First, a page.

The Polonsky Foundation Greek Manuscripts Project: Introduction to Conservation
Cambridge University Libraries (CUL) has recently launched a two-year collaborative project with the University of Heidelberg. The Polonsky Foundation Greek Manuscripts Project aims to preserve, conserve, digitise and also catalogue all the Greek manuscripts in Cambridge, Heidelberg and the Biblioteca Apostolica Vaticana in Rome.
The project is generously funded by The Polonsky Foundation, a charity which promotes and disseminates cultural heritage and supports research, scholarship and innovation in the Arts and Sciences. We (Cécilia Duminuco and Sam Foley) have been appointed as conservators on the project under the guidance of supervisor Shaun Thompson.
Housed in fourteen institutions across Cambridge, the books we will be looking at range from Medieval Christian manuscripts in early Mediterranean bindings to eighteenth-century treatises in nineteenth-century bindings, covering a wide variety of subjects from religion to science. As conservators, our primary aim within the project is to condition survey and prepare the four hundred Greek manuscripts in Cambridge for digitisation. This preparation will involve ensuring the books are stable for photography, providing handling guidance to the CUL digitisation team and carrying out conservation treatment where it is necessary.
At the start of the project, our first task was to familiarise ourselves with the materials. This meant looking at the books and fragments and gathering data including cataloguing and codicological information and assessing the condition of the items. The large quantity of data we needed to collect for our survey led us to build a database, which has enabled us to input and manage our data in an efficient way and to share it with the wider project team.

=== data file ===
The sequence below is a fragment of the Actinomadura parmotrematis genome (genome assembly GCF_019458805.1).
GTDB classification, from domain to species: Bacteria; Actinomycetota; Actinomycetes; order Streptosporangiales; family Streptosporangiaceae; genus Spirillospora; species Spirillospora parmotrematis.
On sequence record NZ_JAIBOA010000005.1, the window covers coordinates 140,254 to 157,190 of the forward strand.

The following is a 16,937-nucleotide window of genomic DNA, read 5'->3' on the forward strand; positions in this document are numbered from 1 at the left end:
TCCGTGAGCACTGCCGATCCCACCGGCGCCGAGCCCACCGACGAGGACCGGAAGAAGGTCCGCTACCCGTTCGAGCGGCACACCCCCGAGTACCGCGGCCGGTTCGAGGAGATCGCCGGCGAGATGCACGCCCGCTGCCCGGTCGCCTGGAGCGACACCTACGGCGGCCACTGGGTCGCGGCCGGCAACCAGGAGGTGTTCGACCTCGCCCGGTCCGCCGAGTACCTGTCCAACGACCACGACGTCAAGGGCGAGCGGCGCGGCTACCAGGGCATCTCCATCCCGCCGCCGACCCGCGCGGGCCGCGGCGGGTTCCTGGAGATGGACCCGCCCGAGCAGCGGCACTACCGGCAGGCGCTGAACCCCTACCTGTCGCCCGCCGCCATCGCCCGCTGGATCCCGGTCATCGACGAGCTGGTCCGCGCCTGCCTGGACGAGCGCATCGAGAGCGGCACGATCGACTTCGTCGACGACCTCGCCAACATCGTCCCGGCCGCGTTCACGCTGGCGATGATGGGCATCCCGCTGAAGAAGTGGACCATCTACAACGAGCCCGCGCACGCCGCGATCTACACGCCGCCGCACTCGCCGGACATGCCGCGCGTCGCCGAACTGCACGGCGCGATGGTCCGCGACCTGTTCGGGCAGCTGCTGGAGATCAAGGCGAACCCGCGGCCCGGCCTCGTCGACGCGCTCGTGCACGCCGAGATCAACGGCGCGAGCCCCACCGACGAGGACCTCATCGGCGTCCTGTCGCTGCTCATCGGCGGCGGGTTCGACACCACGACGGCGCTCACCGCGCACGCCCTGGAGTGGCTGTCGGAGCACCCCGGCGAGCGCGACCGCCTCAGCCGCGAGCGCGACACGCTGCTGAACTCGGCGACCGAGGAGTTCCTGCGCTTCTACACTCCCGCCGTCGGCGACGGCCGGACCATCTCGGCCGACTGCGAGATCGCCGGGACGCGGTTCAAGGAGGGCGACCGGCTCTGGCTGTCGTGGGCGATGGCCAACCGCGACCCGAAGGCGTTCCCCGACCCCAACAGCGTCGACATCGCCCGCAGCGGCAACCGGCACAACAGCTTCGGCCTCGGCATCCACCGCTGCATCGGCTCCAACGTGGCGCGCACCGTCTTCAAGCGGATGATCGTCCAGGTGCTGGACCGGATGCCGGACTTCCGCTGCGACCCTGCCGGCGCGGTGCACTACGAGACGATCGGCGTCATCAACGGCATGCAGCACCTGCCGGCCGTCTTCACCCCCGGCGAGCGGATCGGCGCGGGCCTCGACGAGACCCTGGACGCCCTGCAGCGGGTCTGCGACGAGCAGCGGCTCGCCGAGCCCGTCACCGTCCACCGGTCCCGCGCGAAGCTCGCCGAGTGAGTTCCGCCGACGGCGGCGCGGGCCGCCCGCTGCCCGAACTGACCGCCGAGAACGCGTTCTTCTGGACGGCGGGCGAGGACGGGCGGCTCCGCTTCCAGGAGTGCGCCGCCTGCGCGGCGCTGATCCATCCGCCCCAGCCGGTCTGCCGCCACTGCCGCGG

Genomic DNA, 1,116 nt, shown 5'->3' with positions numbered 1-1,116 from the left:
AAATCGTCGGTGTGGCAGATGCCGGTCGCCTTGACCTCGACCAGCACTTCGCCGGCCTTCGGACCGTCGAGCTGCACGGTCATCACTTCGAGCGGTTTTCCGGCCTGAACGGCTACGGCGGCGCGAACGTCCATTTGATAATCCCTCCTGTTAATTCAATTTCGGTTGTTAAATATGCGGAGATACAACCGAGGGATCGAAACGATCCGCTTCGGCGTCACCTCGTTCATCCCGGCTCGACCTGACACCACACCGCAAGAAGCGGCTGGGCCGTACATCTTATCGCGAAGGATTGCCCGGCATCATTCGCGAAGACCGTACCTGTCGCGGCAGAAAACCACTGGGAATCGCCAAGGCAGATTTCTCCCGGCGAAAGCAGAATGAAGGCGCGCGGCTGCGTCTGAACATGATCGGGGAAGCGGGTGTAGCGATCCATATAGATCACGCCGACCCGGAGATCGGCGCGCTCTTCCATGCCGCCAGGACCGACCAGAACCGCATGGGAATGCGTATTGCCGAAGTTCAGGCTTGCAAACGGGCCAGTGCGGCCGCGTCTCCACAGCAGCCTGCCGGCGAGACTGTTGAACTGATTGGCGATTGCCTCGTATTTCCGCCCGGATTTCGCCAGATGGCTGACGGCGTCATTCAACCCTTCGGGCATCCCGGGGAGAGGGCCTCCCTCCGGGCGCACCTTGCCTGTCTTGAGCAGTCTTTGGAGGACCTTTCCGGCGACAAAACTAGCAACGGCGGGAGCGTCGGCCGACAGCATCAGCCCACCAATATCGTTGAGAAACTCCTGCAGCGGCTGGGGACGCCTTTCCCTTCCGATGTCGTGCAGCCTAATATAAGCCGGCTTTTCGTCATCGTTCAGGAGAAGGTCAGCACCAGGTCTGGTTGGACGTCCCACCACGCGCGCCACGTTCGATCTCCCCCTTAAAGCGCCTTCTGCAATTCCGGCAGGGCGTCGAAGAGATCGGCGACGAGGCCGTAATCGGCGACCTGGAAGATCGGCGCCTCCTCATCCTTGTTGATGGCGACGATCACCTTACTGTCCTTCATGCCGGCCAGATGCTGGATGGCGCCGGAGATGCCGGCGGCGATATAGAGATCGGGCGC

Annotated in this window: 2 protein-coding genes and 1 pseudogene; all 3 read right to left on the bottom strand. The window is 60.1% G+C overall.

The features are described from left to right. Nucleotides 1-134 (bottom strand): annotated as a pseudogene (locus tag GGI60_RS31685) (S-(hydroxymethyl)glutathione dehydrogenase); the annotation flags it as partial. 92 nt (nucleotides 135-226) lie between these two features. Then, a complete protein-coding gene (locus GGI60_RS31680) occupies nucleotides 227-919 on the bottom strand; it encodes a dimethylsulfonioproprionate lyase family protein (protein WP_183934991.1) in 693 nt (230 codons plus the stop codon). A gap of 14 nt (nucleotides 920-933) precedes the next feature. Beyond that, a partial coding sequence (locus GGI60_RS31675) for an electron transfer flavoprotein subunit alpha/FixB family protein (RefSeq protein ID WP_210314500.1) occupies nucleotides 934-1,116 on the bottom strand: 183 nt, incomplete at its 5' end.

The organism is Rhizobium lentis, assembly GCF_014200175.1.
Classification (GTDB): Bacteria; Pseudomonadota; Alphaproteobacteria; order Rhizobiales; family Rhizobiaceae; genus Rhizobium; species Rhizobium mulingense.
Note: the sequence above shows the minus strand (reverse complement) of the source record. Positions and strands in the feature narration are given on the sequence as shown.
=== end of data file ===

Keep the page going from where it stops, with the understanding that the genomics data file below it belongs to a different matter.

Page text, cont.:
To test our survey design, we selected a number of objects of different formats. Assessing these various items allowed us to refine our process and optimise the database for our purpose. Once we were satisfied with the design, the main survey could start. So far, we have completed around half of the survey, during this time we have come across fragments, single leaves, medieval bindings and even a wooden board (!).
So, what’s next? Alongside surveying, we plan to study Medieval Eastern Mediterranean book structures. This type of binding is complex and specific, embedding various and diverse components. The first step is to make a book model. This will allow us to gain a better understanding of the mechanics of the book which will inform our conservation decision-making process. Please watch out for a blog on the subject! You can also follow the progress of the project on CUL Special Collections’ Twitter feed (@theULSpecColl) and CUL’s Instagram feed with the hashtag #PolonskyGreek.